Designed and decorated by the greatest artists and architects of the time, the Venice churches have become one of the most favorite tourist attractions in the city.
Inscribed on the UNESCO World Heritage List in 1987, the historical center of Venice is located on 118 islands in the Venetian lagoon, northeastern Italy, separated by 150 canals and channels, through which about 400 bridges are thrown.
There are more than 250 churches in Venice. Some of them have reached the 1000 year mark today and this without a wrinkle. Scattered along the alleys, the canals, and the squares of the historic center, they dot its watery landscape and run the gamut from Byzantine to Gothic, Renaissance, and Baroque.
Basilica of St. Mark
Built between the 9th and 11th century and finished during the 13th century, the Basilica of St. Mark (Basilica di San Marco) is the largest and most important religious building in all of Venice. The modifications to the Basilica continued through several centuries, therefore the results of the construction exhibit a mixture of different styles: Romanesque, Byzantine, and Gothic.
Located in the vast Square of St. Mark, this world-famous basilica is one of the most iconic landmarks of the city and an absolute prerequisite during your visit to Venice.
Address: Piazza San Marco 328, 30124 Venice, Italy.
Opening hours: 9:00–20:00 (Bell Tower), 9:45–17:45 (St. Mark’s Museum).
Admission: 10 € (Bell Tower), 5 € (St. Mark’s Museum).
Basilica of St. Mary of Health
The Basilica of St. Mary of Health (Basilica di Santa Maria della Salute) was completed at the end of the 17th century in the Baroque style to a design by the Italian architect Baldassare Longhena. Located in the Dorsoduro district, it stands on a platform made of 1,156,627 wooden pilings.
The church was dedicated to the Madonna, and built to commemorate the end of a terrible outbreak of the plague that began in 1630, and killed nearly a third of Venice’s 150,000 citizens. Every year, it becomes the destination of a religious procession celebrated on the 21st of November.
Address: Campo de la Salute Dorsoduro 1, 30123 Venice, Italy.
Opening hours: 9:30–12:00, 15:00–17:30 (Monday to Saturday); 9:30–12:00, 15:00–17:30 (Sunday).
Admission: free; Sacristy-museum: 4 € (full), 2 € (reduced).
The Church of St. Mary of the Garden
The Church of St. Mary of the Garden (Chiesa della Madonna dell’Orto), located in the picturesque Cannareggio district, was built in the 14th century. It was linked to a monastery of the Humiliati religious order, who preached a return to the origins of Christian poverty.
The church is a splendid example of Venetian Gothic architecture. It contains several interesting attractions for all lovers of art. Among those, stand out the paintings “Adoration of the golden calf” (1546) and “The Last Judgement” (1563), both by the Italian painter Tintoretto.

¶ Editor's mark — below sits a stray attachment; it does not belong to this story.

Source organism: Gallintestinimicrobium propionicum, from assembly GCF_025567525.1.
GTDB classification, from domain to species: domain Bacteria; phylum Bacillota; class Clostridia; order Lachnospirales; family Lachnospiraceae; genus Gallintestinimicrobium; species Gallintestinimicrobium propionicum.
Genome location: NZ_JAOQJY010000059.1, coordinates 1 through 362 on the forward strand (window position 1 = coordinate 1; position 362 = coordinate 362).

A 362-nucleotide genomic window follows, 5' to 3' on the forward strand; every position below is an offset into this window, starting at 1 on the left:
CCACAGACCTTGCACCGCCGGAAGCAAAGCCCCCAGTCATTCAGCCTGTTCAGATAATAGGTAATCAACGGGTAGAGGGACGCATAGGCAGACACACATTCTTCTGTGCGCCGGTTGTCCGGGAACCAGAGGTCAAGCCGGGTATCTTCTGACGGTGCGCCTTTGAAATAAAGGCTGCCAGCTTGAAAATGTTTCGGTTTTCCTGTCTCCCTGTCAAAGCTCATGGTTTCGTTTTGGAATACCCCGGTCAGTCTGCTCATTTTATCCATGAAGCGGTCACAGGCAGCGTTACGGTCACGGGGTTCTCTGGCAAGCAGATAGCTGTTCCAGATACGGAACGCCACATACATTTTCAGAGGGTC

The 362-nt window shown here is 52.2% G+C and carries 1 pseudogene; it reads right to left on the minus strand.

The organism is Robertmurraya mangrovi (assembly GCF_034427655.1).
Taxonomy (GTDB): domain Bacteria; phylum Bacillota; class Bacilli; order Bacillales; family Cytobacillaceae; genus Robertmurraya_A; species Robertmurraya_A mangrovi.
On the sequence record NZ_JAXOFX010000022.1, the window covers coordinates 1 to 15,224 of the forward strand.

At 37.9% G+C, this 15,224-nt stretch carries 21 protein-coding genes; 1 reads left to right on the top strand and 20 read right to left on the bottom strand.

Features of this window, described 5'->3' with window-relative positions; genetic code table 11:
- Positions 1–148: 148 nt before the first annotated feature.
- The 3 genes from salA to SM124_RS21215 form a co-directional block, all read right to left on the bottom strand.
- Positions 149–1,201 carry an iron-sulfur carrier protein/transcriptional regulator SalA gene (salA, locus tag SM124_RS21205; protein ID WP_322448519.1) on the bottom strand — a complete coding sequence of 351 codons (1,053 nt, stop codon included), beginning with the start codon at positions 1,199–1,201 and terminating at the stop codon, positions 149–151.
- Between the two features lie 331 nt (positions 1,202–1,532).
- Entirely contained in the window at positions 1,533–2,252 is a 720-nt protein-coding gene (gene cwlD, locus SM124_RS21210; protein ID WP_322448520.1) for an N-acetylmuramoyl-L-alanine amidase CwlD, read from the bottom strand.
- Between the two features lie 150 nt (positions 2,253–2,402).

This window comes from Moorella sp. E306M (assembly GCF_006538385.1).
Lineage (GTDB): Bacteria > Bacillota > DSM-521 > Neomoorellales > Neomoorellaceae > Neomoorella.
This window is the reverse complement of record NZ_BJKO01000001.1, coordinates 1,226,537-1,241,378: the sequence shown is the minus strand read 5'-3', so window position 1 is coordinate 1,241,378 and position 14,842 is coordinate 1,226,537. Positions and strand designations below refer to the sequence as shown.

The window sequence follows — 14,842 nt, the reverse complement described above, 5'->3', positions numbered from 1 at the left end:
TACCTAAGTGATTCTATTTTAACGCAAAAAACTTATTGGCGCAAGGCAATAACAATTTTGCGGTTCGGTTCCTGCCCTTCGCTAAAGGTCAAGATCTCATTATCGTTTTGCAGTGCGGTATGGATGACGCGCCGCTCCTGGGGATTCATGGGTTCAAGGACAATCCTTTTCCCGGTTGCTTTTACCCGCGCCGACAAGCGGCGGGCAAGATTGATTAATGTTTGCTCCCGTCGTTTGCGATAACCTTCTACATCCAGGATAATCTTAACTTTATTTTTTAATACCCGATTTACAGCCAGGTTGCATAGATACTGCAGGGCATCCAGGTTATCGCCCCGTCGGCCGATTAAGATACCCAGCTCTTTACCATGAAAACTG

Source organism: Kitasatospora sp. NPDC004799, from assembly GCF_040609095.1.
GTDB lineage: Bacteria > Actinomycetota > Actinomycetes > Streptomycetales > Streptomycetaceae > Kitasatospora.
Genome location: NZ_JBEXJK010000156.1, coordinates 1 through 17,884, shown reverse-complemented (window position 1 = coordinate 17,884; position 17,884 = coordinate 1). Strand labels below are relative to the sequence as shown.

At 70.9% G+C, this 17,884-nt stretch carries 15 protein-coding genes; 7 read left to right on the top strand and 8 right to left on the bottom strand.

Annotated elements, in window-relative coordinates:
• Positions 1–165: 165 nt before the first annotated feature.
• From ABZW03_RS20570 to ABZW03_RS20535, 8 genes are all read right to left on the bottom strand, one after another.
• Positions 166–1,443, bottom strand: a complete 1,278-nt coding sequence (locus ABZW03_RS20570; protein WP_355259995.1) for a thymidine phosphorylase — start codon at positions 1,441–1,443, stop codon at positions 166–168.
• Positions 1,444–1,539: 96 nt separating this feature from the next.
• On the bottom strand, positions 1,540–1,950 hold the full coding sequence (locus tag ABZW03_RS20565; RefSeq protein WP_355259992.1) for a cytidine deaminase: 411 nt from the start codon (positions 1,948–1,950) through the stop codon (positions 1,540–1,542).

Address: Cannaregio 3512, 30121 Venice, Italy.
Opening hours: 10:00–17:00 (Monday to Saturday); closed on Sundays.
Admission: 3 €.
The Church of St. Martin
The Church of St. Martin (Chiesa di San Martino), located at the main square of the Burano island, was erected in the 16th century and consecrated in 1645.
Built between 1703 and 1714 by the Italian architect Andrea Tirali, the Campanile has a square plan and is 6.20 m (20 ft) wide at the bottom and 53 m (173.8 ft) high. Because of land subsidence, it is inclined of 1.83 m (8 ft) concerning its axis.
Address: Piazza Baldassarre Galuppi 20, Burano, 30142 Venice, Italy.
Opening hours: 08:00–12:00, 15:00–19:00 (every day).
Basilica of St. George Major
The Basilica of St. George Major (Basilica di San Giorgio Maggiore), located on the island of the same name, was built in the years of 1566–1610 in the Renaissance style to a design by the Italian architect Andrea Palladio.
The Campanile was built in the 18th century in the Neoclassical style. A lift takes you to the top, giving the best view over the city’s rooftops.
Address: Isola di S.Giorgio Maggiore, 30133 Venice, Italy.
Opening hours: 07:00–18:00 (every day).
Admission: free; Bell tower: 3 € (full), 2 € (reduced).
The Church of the Most Holy Redeemer
The Church of the Most Holy Redeemer (Chiesa del Santissimo Redentore), located on the Giudecca island, was built between 1577 and 1592 in the Renaissance style. This is another masterpiece of the Italian architect Andrea Palladio which greatly decorates Venice’s magnificent skyline.
It was built as a votive church in thanksgiving for deliverance from a major outbreak of the plague that decimated Venice in 1575–1577 and dedicated to Christ the Redeemer. Since its construction, the Festival of the Redeemer is held every year on the third Sunday in July.
Address: Redentore, Sestiere Giudecca, 30133 Venice, Italy.
Opening hours: 10:30–13:30, 14:30–17:00 (every day, except Sundays).
Admission: 3 € (full), 1.50 € (reduced).
Venice (Venezia) is located on the mainland and 118 islands in the Venetian lagoon of the Adriatic Sea, in northeastern Italy.
Where to stay: Best Hotels in Venice, Italy
There are so many churches in Venice – over 250! – that it would probably take a month to visit them all. Since churches were not my main destination in Venice, I only visited 10 of them. I was lucky as during my vacation in Venice for a week, I lived in a monastery next to the Church of St. Mary of the Garden.
I hope you enjoyed my The 6 most beautiful churches in Venice post. If you like visiting old Catholic churches, here are a few more posts that I recommend you read next:
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